Childhood obesity is a significant health challenge for this generation, and tackling it is an important priority for the Government. Our cross-Government childhood obesity plan, launched in 2016, represents the start of a long journey and focuses on the actions that are likely to have the biggest impact.
Many policies of the Department for Education, which complement those of other Departments, are expected to make a direct contribution to reducing the incidence of childhood obesity. These include free school meals, the school food standards, the addition of food education in the national curriculum, and the primary physical education (PE) and sport premium. The healthy schools rating scheme celebrates the positive actions that schools are delivering in terms of healthy living, healthy eating and physical activity, and supports schools in identifying further actions that they can take in this area.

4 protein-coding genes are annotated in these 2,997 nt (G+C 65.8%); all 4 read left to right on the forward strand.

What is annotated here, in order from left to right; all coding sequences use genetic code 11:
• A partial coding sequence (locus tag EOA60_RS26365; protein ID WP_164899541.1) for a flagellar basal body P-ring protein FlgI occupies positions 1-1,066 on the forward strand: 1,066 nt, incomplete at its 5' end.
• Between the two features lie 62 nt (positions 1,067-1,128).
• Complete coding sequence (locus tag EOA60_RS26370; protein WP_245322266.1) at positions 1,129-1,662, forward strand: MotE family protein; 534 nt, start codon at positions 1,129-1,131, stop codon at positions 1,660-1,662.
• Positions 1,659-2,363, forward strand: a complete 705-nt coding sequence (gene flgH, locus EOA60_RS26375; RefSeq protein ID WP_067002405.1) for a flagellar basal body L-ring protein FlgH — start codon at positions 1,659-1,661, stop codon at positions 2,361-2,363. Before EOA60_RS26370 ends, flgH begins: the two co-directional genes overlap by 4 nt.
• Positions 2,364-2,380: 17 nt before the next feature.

In addition, the new subject of health education which will be taught to all pupils in state-funded schools from September 2020, alongside relationships education (for primary aged pupils) and relationships and sex education (secondary aged pupils) covers the issue of healthy eating. Pupils will learn about the characteristics of a poor diet and risks associated with unhealthy eating (including, for example, obesity and tooth decay) and other behaviours (e.g. the impact of alcohol on diet or health).
The Department will publish an updated school and sport activity plan following the Comprehensive Spending Review and will consider what more can be done to promote physical activity. Ahead of that, the Budget has confirmed that £90 million will be provided over the next four years to support primary school PE teaching and help schools make best use of their sports facilities.